It is likely that your lab partner thought that there was more food in the plate with the larger rim, even though each plate contained exactly the same amount of food. This over/underestimation may not be huge, but simply knowing about it can help you to avoid portion distortion.
So…….use this optical illusion to your advantage. A larger rimmed plate results in smaller quantities on your plate.
Remember, you eat with your eyes too.Read more
It’s time for a new approach to holiday eating!
Every year at this time a succession of health experts tells us what we should be eating in order to maintain our weight and our health during the winter eating extravaganza we call the “Holidays”. Many of their suggestions start with the words “do not”….do not eat this….do not cook like that….As my brother never tires of telling me we are taking all the fun out of life.
In January my office resembles a confessional more than a place to learn about healthy eating. Client after client comes in to tell me about how much they over ate, and why they couldn’t refuse Aunt Marge’s pie, even after 2 whopping servings.
Clearly the advice based on restriction is not working. Instead of restriction most people throw caution to the wind, for about a month or so, and then follow this up with a period of intense dieting. The end result is usually weight gain. Some statistics say that the average weight gain during the period of the year that lasts from US Thanksgiving to the New Year is about 2 pounds, which sounds quite harmless. However if you do not lose that weight the 2 pounds can quickly morph into an excess of 10 or more pounds. At that rate someone who had a BMI of 20 at the age of 20 will have a BMI of 28 by the time they reach the age of 40. This is considered to be overweight, with obesity just around the corner.
It’s time for a new approach! Let’s try one that is based on respect for food, our culinary traditions and the pleasure we receive when we consume a delicious meal while surrounded by friends and family. If we relax and enjoy we actually eat less. Giving ourselves the permission to eat our favourite foods and relax and enjoy ourselves is the exact opposite of scoffing all the food we can eat, before we “get back on track” by going on yet another diet.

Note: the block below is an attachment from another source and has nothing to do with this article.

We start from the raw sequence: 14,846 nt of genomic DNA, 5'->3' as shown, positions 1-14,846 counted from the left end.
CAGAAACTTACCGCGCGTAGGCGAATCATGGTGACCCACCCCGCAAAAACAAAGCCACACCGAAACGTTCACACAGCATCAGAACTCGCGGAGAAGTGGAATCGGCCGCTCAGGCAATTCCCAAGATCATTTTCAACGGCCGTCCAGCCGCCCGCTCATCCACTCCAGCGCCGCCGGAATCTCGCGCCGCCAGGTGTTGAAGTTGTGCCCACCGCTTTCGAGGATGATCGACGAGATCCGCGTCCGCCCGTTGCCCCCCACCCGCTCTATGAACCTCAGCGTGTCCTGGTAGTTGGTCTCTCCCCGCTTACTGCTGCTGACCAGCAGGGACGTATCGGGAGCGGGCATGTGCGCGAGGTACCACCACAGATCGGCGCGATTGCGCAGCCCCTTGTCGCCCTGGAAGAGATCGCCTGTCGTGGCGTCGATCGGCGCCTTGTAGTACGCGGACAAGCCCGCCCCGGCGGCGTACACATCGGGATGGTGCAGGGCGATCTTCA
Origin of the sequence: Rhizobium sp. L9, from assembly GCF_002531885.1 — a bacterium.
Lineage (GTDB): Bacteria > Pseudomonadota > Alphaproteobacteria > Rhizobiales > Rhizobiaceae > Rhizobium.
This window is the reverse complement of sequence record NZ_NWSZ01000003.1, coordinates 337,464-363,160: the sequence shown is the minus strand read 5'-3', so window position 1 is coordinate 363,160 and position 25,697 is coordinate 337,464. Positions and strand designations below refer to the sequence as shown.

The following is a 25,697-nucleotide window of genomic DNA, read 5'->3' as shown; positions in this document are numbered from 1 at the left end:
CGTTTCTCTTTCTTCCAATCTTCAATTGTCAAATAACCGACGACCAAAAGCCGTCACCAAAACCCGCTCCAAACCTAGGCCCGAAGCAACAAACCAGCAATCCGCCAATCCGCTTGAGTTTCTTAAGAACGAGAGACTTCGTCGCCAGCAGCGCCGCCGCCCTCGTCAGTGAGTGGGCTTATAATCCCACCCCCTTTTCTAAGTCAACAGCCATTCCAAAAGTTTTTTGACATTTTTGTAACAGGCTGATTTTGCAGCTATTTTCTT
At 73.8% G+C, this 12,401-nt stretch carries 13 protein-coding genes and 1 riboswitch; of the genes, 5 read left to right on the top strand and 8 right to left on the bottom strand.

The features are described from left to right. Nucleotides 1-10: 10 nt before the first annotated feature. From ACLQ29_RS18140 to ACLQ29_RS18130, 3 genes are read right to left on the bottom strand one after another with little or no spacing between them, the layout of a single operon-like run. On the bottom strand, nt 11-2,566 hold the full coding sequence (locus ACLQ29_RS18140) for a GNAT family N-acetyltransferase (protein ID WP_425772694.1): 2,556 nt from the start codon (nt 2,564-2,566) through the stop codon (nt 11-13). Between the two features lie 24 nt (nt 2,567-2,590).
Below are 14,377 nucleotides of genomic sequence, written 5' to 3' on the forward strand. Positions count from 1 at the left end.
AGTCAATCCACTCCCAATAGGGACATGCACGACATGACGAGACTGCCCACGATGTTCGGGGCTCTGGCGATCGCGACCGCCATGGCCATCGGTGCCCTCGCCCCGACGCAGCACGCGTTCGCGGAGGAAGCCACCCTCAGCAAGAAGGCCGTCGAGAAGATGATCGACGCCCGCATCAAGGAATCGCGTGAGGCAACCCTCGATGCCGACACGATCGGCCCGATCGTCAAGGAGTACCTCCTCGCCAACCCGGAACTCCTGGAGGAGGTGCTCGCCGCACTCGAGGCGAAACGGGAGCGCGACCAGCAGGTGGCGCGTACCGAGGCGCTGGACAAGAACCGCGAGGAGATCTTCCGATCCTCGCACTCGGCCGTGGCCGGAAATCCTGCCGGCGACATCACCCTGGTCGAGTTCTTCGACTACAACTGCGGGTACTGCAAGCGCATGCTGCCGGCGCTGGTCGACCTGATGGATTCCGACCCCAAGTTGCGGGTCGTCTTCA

A mindful approach to eating, whether during the holidays or any other time of year, will allow us to eat the foods that we love and truly enjoy them. We should take the time to identify which of the many holiday delicacies we are really craving, and then savour the smell, the taste, the texture, in fact the whole experience. Why waste time and energy on foods that you do not really enjoy. When faced with an abundance of choices, just ask what do I want to eat? Taking the time to chew the food, and enjoy the taste of it actually leads to eating less calories, and feeling less stressed, which also leads to less over eating. If we concentrate on enjoying the conversation with Aunt Marge she probably won’t even notice what or how much you are eating.
The basis of a healthy diet is balance, variety and moderation. Eating mindfully also means making appropriate food choices that respond to the needs of our bodies. It will allow us to make our traditional holiday meal, while inserting a few modern traditions.
This holiday season, try a new approach. Think about what you need, what you want and what is available to you. Savour the whole experience of your holiday table, and see how indulged you feel, without overeating.